March 29, 2016
Reading Together: Family Exploration Book Club - The Korea Link-Up
For the RTFEBC this month we read two books - both by Linda Sue Park! In The Firekeeper's Son, young Sang-hee must carry on the tradition of lighting the signal fire, in order for word to pass along the chain of hilltop fires, letting the king know that all is well. Eleanor and I read this one, and she liked it, although she wasn't totally thrilled about it. She thought it was pretty cool that a kid got to light a fire though!
The illustrations are really beautiful, and the relationship between Sang-hee and his father is sweet.
The other book was The Kite Fighters. It tells the story of two brothers, Young-sup and Kee-sup, who are part of a traditional 15th century Korean family. Young-sup has an especial gift for kite flying - he just senses exactly when and how to fly a kite. Kee-sup can't fly as well as Young-sup, but he's gifted at the artistry of making kites. Between them the brothers make and fly the most beautiful kites in the country, which comes to the attention of the King. He asks them to make and fly a kite for him in the New Year kite competition. They plan to have Kee-sup make the kite, and Young-sup fly it, but then their father forbids it. Because Kee-sup is the oldest, Confucian tradition dictates that Kee-sup must represent the family.
Young-sup is angry that yet again Kee-sup gets more privileges than he does, and Kee-sup is dismayed, because he knows he can't fly a kite as well as Young-sup, and he doesn't want to upset the King.
The way the brothers work out their dilemma, without breaking tradition or disappointing their King is sweet. They discover that they've each been jealous of the other for different reasons, and make up nicely. They also cleverly make up a new kite-flying technique in order to try to guarantee a win for the King.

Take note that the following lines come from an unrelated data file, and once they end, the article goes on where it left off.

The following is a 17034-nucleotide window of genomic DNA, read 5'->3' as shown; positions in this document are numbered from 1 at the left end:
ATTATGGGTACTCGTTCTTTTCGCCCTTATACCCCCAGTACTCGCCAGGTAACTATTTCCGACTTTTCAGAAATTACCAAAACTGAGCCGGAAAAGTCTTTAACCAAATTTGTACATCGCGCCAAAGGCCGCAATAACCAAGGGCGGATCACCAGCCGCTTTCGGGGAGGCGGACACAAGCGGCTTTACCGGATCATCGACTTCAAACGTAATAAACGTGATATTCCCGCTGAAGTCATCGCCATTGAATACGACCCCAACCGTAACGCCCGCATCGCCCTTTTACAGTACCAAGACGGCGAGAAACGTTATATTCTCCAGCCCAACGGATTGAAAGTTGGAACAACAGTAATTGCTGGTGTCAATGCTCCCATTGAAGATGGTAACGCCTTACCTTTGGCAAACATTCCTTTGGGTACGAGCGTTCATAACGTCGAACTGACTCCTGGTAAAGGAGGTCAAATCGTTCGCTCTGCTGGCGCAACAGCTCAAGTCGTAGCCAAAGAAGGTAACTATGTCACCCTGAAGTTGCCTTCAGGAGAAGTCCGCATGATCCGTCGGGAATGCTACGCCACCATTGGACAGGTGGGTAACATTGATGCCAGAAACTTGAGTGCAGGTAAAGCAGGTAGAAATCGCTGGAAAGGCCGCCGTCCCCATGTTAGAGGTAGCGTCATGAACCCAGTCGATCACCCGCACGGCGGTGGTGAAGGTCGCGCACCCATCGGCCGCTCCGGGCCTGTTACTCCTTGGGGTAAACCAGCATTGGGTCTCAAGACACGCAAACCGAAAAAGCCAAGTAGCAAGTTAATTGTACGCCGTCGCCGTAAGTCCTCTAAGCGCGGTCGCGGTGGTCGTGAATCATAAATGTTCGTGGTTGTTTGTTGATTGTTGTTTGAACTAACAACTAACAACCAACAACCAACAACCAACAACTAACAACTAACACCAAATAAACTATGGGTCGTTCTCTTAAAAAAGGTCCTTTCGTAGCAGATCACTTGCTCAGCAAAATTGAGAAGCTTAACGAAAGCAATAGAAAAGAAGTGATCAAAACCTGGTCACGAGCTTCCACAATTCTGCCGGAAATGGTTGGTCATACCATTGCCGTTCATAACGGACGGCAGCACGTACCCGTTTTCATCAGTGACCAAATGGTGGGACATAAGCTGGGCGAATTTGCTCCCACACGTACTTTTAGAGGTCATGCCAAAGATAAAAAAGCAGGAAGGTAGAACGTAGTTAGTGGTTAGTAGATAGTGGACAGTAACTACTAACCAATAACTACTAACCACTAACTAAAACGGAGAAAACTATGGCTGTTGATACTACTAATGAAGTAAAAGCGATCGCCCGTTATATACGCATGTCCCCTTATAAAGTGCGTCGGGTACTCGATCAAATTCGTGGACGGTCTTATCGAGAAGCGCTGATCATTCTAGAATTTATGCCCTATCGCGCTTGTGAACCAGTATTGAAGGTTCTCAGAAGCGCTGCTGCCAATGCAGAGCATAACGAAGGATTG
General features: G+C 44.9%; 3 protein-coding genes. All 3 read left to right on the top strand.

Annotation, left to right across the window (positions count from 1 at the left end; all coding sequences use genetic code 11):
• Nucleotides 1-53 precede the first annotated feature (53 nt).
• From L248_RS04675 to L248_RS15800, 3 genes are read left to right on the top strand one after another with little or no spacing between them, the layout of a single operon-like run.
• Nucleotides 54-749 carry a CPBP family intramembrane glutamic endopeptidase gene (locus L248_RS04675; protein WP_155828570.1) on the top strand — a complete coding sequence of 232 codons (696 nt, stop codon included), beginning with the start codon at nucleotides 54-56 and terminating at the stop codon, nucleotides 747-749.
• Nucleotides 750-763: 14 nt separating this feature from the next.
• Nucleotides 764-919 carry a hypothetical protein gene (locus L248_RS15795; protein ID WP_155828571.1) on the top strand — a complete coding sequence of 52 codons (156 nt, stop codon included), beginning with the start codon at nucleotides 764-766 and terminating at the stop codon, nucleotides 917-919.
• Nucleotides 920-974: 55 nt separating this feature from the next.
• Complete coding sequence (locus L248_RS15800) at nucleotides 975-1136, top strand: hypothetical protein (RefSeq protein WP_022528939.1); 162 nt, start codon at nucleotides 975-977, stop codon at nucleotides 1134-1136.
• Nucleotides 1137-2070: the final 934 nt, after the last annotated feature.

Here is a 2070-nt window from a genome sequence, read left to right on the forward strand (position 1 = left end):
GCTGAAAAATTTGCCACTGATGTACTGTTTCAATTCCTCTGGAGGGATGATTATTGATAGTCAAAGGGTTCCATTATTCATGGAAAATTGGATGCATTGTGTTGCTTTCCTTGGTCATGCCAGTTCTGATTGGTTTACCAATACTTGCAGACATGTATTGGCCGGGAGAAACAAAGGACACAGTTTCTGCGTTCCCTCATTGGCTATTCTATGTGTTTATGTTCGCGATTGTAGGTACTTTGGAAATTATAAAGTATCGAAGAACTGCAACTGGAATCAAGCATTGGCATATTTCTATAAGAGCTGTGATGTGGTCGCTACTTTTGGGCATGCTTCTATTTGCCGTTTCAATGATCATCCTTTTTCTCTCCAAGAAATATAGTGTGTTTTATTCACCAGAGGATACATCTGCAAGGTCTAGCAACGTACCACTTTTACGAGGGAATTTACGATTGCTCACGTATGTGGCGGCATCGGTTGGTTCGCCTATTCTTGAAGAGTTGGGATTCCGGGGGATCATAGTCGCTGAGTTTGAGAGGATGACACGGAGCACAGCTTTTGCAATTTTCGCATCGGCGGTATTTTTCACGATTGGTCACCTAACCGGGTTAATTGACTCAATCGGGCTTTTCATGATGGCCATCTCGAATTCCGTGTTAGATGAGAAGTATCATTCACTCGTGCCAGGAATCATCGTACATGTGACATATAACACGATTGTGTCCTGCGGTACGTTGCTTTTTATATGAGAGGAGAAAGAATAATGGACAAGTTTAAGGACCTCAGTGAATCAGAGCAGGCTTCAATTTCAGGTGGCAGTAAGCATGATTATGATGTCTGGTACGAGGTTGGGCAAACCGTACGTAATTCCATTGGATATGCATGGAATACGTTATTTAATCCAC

I really enjoyed The Kite Fighters, although I couldn't get Eleanor interested in it. I'm not sure if it was because of the male protagonists, or because of the historical details, but she lost interest quickly.
I was fascinated by the Korean culture of the era though - women weren't allowed to leave the house at all! Young-sup and Kee-sup's mother oversaw the household, and the ordering of supplies, but she had to send a male servant to the market to do the shopping, because women weren't allowed to handle money. I just can't even imagine being stuck in my house all day like that. I'd go crazy in about 4 days.
Did you read The Kite Fighters or The Firekeeper's Son? Be sure to link-up below (this could be a link to your blog post, or your Goodreads review). Or just share in the comments! And be sure to check out more posts about these books at The Deliberate Reader and Hearth and Homefront.